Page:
State Administration for Religious Affairs

The State Administration for Religious Affairs (SARA) was an executive agency directly under the State Council of the People's Republic of China which oversaw religious affairs in the country. Originally created in 1951 as the Religious Affairs Bureau, SARA was closely connected with the United Front Work Department of the Central Committee of the Chinese Communist Party and charged with overseeing the operations of China's five officially sanctioned religious organizations:

State Administration for Religious Affairs
国家宗教事务局
State Administration for Religious Affairs logo.png
Department overview
JurisdictionChina
Department executive
Parent departmentUnited Front Work Department of the Central Committee of the Chinese Communist Party
Websitewww.sara.gov.cn
State Administration for Religious Affairs
Traditional Chinese國家宗教事務局
Simplified Chinese国家宗教事务局

SARA was dissolved in 2018, placing all religious affairs directly under the United Front Work Department.[1][2]

HistoryEdit

The State Administration for Religious Affairs was established to exercise control over religious appointments, the selection of clergy, and the interpretation of religious doctrine. SARA was also meant to ensure that the registered religious organizations support and carry out the policy priorities of the CCP.[3] For instance, SARA has maintained a "living Buddha database" to track prominent Tibetan Buddhists who are loyal to the CCP.[4][5]

Ye Xiaowen directed the SARA from 1995 to 2009. During his tenure, he issued the State Religious Affairs Bureau Order No. 5, which furthered state control over reincarnations in Tibetan Buddhism, and attempted to suppress underground Catholics loyal to Rome (which he considered "colonial") and not to the government-sanctioned Chinese Patriotic Catholic Association.[6] After Ye was promoted to the Secretary of the CCP Committee at the Central Institute of Socialism, the former Deputy Director Wang Zuo'an was promoted to Director.[7] Under the Xi Jinping administration, it was announced in 2018 that SARA was being dissolved and its functions would be collapsed into the United Front Work Department.[1]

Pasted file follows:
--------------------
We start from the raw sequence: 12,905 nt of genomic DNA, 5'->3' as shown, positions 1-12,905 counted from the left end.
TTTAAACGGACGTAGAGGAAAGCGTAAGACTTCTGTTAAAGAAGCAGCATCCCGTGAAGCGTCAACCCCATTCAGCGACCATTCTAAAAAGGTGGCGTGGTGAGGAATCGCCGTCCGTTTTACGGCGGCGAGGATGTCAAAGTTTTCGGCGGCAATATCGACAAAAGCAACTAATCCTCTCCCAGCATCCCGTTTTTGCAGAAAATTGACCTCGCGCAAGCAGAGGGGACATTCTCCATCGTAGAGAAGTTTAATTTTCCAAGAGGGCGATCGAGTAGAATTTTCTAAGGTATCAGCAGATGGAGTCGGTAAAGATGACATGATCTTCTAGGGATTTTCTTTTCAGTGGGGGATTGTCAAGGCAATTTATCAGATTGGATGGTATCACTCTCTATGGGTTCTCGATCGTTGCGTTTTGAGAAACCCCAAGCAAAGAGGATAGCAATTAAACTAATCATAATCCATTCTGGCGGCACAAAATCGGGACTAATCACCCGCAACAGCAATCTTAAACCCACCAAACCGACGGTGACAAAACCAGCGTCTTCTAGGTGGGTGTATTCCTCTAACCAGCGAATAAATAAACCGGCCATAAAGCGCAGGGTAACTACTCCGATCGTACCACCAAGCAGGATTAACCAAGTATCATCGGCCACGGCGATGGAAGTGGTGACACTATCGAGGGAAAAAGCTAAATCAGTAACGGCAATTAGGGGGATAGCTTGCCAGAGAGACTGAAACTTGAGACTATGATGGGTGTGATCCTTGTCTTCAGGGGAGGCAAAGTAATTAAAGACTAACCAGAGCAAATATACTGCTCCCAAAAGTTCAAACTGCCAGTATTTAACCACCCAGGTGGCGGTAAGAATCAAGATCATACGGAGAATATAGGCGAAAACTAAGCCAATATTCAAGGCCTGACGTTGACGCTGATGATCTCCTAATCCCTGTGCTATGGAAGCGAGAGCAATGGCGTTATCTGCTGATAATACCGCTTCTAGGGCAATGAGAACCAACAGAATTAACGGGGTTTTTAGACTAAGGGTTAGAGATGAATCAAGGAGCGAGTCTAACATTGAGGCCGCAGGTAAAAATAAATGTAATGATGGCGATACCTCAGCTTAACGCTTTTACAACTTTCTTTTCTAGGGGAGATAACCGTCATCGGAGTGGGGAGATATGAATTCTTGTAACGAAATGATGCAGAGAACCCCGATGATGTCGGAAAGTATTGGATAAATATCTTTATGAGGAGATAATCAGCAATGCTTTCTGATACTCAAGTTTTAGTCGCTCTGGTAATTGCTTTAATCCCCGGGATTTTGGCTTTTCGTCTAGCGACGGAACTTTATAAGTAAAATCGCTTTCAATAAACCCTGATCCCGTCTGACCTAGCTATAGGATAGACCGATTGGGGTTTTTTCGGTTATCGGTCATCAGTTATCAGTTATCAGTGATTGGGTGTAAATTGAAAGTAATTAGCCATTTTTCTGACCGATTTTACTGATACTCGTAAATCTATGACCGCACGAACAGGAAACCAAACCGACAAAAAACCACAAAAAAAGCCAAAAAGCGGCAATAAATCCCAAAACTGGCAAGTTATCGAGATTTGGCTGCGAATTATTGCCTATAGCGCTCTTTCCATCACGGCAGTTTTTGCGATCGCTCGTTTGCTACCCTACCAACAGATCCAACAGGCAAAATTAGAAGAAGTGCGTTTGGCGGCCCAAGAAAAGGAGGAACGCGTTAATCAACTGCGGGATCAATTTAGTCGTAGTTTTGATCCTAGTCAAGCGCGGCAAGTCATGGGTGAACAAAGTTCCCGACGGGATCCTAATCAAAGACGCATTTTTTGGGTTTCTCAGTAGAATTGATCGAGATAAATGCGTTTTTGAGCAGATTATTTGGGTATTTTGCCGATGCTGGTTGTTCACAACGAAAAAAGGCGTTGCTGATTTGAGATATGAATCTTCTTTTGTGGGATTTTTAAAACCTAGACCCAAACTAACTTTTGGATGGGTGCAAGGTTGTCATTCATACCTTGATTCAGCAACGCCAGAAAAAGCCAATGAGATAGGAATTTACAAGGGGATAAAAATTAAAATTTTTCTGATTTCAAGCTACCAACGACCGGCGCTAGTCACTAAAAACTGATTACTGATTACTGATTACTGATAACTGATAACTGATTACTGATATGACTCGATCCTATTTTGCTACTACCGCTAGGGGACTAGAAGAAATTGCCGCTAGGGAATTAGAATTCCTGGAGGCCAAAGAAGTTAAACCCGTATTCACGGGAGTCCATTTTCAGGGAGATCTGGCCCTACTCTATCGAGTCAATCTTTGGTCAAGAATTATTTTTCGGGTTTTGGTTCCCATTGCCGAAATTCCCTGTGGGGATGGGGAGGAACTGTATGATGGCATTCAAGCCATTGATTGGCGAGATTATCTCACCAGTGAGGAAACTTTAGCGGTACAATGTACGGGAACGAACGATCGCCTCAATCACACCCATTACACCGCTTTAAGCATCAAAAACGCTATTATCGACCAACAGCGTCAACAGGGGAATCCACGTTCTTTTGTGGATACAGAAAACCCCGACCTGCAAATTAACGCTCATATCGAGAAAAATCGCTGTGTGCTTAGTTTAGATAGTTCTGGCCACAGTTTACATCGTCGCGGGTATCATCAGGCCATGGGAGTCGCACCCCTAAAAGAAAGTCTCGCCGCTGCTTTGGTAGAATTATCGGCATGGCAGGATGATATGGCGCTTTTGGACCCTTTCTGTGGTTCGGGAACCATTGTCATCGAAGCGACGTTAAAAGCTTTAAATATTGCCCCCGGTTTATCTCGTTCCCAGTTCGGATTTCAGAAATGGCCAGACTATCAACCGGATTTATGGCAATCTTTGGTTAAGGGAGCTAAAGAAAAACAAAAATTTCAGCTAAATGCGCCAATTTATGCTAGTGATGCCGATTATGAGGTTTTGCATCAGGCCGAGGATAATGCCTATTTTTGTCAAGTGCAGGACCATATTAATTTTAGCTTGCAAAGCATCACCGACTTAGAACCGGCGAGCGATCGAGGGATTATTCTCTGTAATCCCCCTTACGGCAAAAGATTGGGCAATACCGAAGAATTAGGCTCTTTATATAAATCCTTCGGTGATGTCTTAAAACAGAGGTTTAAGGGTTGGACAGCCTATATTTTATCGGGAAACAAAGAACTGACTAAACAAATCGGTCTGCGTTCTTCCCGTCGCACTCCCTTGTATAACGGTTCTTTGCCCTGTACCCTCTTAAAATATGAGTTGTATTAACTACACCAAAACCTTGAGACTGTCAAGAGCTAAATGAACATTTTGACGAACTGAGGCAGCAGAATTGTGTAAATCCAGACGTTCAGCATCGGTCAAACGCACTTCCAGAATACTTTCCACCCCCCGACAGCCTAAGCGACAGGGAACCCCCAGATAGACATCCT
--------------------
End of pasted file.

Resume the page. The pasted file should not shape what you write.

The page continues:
See alsoEdit

Related PRC authoritiesEdit

Similar government agenciesEdit

ReferencesEdit

  1. ^ a b Ng, Teddy; Lau, Mimi (21 March 2018). "Fears about Chinese influence grow as more powers given to shadowy agency". South China Morning Post. Archived from the original on 25 March 2018. Retrieved 24 March 2018.
  2. ^ Joske, Alex (May 9, 2019). "Reorganizing the United Front Work Department: New Structures for a New Era of Diaspora and Religious Affairs Work". Jamestown Foundation. Archived from the original on July 21, 2019. Retrieved 2019-07-27.
  3. ^ Congressional-Executive Commission on China, Top Leaders Praise the Work of China's "Patriotic Religious Organizations" Archived 2013-02-17 at the Wayback Machine , 10 March 2010.
  4. ^ "China publishes 'living buddha' list". BBC News. 2016-01-18. Archived from the original on 2019-08-14. Retrieved 2019-08-14.
  5. ^ Chin, Josh (2016-01-19). "China Launches Living-Buddha Authentication Site, Dalai Lama Not Included". The Wall Street Journal. Archived from the original on 2019-08-14. Retrieved 2019-08-14.
  6. ^ Cervellera, Bernardo (17 September 2009). "CHINA Ye Xiaowen, party hound on Vatican and religions, is promoted". www.asianews.it. Archived from the original on 16 January 2019. Retrieved 24 March 2018.
  7. ^ 宗教局長換人 專家指政策不變 Archived 2012-02-23 at the Wayback Machine (New Chairman for SARA, Experts Says Policy Has Not Changed), Ming Pao, 18 September 2009.

External linksEdit